Posted 9/7/2013 03:43 pm
Updated 3 months ago
LITTLE ROCK — Democratic U.S. Sen. Mark Pryor on Saturday said he's opposed to taking military action against Syria, splitting with the White House and his Republican challenger as a vote on the president's request to intervene heads to a skeptical Congress.
The two-term senator from Arkansas said he cannot support the resolution that's expected to go before lawmakers in the next week to intervene against Syria, which U.S. officials say killed more than 1,400 civilians in a chemical weapons attack last month.
"I have said, before any military action in Syria is taken, the administration must prove a compelling national security interest, clearly define a mission that has a definitive end-state, and then build a true coalition of allies that would actively participate in any action we take," Pryor said in a statement released by his office. "Based on the information presented to me and the evidence I have gathered, I do not believe these criteria have been met, and I cannot support military action against Syria at this time."
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Pryor told The Associated Press he had talked with White House chief of staff Denis McDonough earlier this week and Friday night about Syria, and had made his decision Friday night. While Pryor's statement appeared to leave open the possibility that he'd change his mind, the senator later said that was very unlikely.
"Unless there's some new information or some new development or circumstance, I just don't see me changing my vote at this point," he said.
Pryor's stance puts him not only at odds with the Obama administration, but also Republican rival and U.S. Rep. Tom Cotton. Cotton has emerged as one of the most vocal advocates for taking action against Syria and has warned that not approving the request would weaken the presidency in the eyes of other nations.
Pryor's decision complicates what already appeared to be an uphill battle in convincing a war-weary Congress to back the resolution. A survey by the AP shows House members staking out positions are either opposed to or leaning against President Barack Obama's plan for a U.S. military strike against Syria by more than a 6-1 margin. The Senate is more evenly divided ahead of its vote next week.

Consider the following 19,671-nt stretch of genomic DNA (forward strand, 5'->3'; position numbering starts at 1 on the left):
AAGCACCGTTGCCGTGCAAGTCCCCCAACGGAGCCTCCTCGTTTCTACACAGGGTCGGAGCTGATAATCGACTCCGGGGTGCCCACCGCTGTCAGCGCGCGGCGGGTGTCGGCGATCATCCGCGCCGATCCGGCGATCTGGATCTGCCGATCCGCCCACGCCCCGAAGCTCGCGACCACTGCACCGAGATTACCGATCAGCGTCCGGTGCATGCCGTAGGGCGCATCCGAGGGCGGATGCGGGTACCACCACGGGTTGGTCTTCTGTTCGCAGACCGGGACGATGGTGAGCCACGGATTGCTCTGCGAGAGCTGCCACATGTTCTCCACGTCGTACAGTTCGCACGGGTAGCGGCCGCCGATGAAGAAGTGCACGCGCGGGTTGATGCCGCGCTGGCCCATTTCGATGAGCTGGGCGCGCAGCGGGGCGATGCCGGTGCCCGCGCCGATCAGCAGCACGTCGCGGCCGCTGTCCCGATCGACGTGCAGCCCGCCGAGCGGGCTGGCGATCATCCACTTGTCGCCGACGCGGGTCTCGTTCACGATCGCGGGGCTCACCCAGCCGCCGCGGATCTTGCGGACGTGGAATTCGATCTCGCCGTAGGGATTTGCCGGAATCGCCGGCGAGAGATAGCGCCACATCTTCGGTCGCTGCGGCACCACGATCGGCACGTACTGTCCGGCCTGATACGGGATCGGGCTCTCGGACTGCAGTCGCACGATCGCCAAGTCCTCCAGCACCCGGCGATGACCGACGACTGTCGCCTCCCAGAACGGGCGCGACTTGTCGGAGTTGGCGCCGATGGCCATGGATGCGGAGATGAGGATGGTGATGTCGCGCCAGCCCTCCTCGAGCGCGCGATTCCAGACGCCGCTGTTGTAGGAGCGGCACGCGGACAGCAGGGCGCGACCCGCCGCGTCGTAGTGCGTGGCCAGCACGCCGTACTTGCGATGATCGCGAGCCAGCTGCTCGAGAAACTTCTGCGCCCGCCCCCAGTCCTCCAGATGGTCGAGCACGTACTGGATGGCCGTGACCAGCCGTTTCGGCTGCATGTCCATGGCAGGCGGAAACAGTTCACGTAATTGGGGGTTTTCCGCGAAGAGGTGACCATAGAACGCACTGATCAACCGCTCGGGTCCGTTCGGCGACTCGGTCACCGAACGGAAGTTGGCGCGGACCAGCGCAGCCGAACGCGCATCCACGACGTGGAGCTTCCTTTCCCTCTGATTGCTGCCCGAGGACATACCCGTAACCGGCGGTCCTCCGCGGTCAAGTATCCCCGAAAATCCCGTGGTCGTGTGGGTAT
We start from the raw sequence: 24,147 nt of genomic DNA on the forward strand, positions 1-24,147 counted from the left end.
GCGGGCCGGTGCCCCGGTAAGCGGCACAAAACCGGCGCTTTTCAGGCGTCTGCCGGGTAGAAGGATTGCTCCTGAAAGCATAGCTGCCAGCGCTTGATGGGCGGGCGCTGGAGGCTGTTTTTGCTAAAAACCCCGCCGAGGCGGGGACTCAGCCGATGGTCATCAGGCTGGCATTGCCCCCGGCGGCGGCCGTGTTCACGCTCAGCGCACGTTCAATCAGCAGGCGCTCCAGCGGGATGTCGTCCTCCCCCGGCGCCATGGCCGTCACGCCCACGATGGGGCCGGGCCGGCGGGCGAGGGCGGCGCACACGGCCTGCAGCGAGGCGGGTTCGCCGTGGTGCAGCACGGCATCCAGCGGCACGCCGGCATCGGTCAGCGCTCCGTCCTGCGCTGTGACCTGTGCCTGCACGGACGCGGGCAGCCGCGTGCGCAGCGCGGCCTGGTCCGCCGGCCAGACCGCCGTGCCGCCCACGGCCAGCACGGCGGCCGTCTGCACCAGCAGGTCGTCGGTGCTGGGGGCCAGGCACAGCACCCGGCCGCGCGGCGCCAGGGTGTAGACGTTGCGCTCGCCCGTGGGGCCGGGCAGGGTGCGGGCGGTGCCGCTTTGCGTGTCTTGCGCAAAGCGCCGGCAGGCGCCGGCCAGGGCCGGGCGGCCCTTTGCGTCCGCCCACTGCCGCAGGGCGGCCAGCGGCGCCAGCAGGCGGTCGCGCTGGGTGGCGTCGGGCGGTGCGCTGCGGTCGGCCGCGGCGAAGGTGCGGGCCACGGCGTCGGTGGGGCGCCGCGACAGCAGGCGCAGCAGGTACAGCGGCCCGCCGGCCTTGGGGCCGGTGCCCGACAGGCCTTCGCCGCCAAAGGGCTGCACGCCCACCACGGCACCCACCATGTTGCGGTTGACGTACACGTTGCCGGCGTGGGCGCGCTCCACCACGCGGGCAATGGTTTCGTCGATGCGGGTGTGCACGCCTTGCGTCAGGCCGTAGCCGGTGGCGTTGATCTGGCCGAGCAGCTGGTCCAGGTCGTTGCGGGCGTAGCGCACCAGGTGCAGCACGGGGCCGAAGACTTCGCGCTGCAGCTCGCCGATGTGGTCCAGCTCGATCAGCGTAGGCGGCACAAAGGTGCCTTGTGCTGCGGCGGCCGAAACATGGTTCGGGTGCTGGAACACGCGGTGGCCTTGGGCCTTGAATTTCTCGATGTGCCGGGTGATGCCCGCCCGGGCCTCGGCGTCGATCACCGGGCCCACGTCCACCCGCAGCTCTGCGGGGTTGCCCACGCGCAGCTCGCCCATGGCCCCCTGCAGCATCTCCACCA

Still, the situation is very fluid. Nearly half of the 433-member House and a third of the 100-member Senate remain undecided.
Arkansas' other three Republican congressmen and Republican Sen. John Boozman have all said they're likely to oppose the request.
The Syria vote has injected foreign policy into a Senate race that many had expected to hinge on domestic issues like health care. Republicans view Pryor as the most vulnerable Senate incumbent running next year, and they believe they're poised to unseat Pryor by tying the lawmaker to Obama and his signature health care overhaul.
Pryor said the Senate race and Cotton's support for military action didn't factor into his decision to oppose intervention.
"This issue is way beyond politics," Pryor said.
As he campaigned at a Texarkana picnic on Labor Day, Pryor encountered several voters who urged the Democratic lawmaker to oppose the request for military action. Pryor on Saturday said the feedback he's heard from constituents has been "overwhelmingly" against the resolution.
"When you lay out that test, I just feel like I haven't heard a compelling case made by the president and think most people in Arkansas haven't heard that," Pryor said. "I think I'm on the same page as Arkansas here."
Cotton, an Army veteran who served in Iraq and Afghanistan, had advocated action against Syria before Obama announced he would seek congressional approval for a strike. He's also urged colleagues to back the president's request, co-authoring an op-ed in the Washington Post last week with Republican Rep. Mike Pompeo of Kansas.
"What I hope to do is encourage not just my colleagues to support action but also encourage the president to take effective and decisive action," Cotton told the AP on Monday.
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